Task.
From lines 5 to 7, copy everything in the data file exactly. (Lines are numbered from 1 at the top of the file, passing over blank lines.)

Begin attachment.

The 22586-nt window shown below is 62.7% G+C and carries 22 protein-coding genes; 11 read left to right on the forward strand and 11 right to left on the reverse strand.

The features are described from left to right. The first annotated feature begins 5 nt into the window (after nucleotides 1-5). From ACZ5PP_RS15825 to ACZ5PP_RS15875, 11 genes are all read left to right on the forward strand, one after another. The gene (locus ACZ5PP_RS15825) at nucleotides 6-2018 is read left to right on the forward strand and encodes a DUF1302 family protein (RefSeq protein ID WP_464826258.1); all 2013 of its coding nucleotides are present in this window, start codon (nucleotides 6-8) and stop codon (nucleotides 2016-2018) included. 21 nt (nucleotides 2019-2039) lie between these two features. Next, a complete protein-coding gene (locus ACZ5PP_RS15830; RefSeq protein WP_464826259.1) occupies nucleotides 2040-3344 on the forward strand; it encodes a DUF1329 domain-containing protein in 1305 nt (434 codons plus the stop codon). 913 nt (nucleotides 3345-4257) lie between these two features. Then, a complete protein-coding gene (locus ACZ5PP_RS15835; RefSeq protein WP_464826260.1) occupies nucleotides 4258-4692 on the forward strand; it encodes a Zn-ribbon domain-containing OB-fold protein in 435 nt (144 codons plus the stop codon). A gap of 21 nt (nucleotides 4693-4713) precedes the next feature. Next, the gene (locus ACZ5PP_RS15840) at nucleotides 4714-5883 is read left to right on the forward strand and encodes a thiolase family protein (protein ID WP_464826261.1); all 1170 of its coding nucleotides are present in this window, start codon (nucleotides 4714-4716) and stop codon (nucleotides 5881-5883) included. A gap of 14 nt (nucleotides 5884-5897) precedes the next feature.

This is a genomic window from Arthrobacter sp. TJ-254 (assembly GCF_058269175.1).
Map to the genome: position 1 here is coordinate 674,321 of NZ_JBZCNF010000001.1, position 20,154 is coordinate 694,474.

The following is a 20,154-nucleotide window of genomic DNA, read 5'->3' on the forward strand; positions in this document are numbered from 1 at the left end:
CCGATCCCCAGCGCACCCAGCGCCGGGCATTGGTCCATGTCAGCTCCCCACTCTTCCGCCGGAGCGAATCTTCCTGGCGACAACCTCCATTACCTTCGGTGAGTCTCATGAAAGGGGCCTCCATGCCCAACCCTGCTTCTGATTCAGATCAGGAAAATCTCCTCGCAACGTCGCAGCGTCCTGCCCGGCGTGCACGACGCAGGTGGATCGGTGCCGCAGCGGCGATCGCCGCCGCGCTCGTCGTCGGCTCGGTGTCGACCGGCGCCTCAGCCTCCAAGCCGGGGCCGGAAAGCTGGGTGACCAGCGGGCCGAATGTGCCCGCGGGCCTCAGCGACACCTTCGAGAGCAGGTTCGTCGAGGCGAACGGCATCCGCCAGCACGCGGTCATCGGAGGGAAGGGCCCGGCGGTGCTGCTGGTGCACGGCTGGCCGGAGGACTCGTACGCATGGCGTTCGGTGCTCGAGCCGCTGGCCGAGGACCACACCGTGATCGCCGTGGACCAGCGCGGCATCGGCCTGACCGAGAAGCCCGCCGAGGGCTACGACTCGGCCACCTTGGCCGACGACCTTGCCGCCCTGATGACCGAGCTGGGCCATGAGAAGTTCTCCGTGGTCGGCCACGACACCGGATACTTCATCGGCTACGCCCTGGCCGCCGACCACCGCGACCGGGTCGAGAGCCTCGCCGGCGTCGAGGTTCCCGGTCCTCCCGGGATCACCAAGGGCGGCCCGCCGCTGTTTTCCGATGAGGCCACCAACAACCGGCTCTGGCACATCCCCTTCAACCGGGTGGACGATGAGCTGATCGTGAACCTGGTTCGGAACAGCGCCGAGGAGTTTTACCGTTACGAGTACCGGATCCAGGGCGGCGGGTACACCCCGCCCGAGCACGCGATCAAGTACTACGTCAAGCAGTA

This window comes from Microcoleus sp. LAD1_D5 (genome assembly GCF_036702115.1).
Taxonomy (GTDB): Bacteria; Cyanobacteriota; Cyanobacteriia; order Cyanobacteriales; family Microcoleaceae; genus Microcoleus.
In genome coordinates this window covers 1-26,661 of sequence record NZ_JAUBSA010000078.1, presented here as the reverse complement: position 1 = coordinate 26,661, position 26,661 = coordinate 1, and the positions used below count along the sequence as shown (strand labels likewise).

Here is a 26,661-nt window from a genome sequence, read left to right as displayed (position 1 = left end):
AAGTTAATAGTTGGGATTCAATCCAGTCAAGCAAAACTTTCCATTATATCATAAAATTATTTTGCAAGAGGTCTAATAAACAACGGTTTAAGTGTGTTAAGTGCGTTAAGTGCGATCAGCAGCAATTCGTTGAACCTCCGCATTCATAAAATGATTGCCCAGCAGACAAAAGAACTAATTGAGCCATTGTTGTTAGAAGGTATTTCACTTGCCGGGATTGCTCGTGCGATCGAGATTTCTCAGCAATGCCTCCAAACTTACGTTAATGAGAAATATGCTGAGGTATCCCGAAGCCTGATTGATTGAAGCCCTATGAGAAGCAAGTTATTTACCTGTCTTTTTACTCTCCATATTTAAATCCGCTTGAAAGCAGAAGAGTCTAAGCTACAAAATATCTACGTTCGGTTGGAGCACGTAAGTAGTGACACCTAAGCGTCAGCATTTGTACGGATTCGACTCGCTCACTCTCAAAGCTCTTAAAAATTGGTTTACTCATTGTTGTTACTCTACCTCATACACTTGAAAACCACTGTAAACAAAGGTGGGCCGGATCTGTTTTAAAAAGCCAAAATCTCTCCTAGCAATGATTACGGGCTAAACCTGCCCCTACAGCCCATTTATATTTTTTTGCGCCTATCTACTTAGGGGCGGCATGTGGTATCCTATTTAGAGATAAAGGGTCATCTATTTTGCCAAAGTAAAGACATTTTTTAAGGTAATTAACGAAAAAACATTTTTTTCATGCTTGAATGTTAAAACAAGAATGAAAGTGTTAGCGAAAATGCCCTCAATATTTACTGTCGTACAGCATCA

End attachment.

The following is a 20,154-nucleotide window of genomic DNA, read 5'->3' on the forward strand; positions in this document are numbered from 1 at the left end:
CCGATCCCCAGCGCACCCAGCGCCGGGCATTGGTCCATGTCAGCTCCCCACTCTTCCGCCGGAGCGAATCTTCCTGGCGACAACCTCCATTACCTTCGGTGAGTCTCATGAAAGGGGCCTCCATGCCCAACCCTGCTTCTGATTCAGATCAGGAAAATCTCCTCGCAACGTCGCAGCGTCCTGCCCGGCGTGCACGACGCAGGTGGATCGGTGCCGCAGCGGCGATCGCCGCCGCGCTCGTCGTCGGCTCGGTGTCGACCGGCGCCTCAGCCTCCAAGCCGGGGCCGGAAAGCTGGGTGACCAGCGGGCCGAATGTGCCCGCGGGCCTCAGCGACACCTTCGAGAGCAGGTTCGTCGAGGCGAACGGCATCCGCCAGCACGCGGTCATCGGAGGGAAGGGCCCGGCGGTGCTGCTGGTGCACGGCTGGCCGGAGGACTCGTACGCATGGCGTTCGGTGCTCGAGCCGCTGGCCGAGGACCACACCGTGATCGCCGTGGACCAGCGCGGCATCGGCCTGACCGAGAAGCCCGCCGAGGGCTACGACTCGGCCACCTTGGCCGACGACCTTGCCGCCCTGATGACCGAGCTGGGCCATGAGAAGTTCTCCGTGGTCGGCCACGACACCGGATACTTCATCGGCTACGCCCTGGCCGCCGACCACCGCGACCGGGTCGAGAGCCTCGCCGGCGTCGAGGTTCCCGGTCCTCCCGGGATCACCAAGGGCGGCCCGCCGCTGTTTTCCGATGAGGCCACCAACAACCGGCTCTGGCACATCCCCTTCAACCGGGTGGACGATGAGCTGATCGTGAACCTGGTTCGGAACAGCGCCGAGGAGTTTTACCGTTACGAGTACCGGATCCAGGGCGGCGGGTACACCCCGCCCGAGCACGCGATCAAGTACTACGTCAAGCAGTA

This window comes from Microcoleus sp. LAD1_D5 (genome assembly GCF_036702115.1).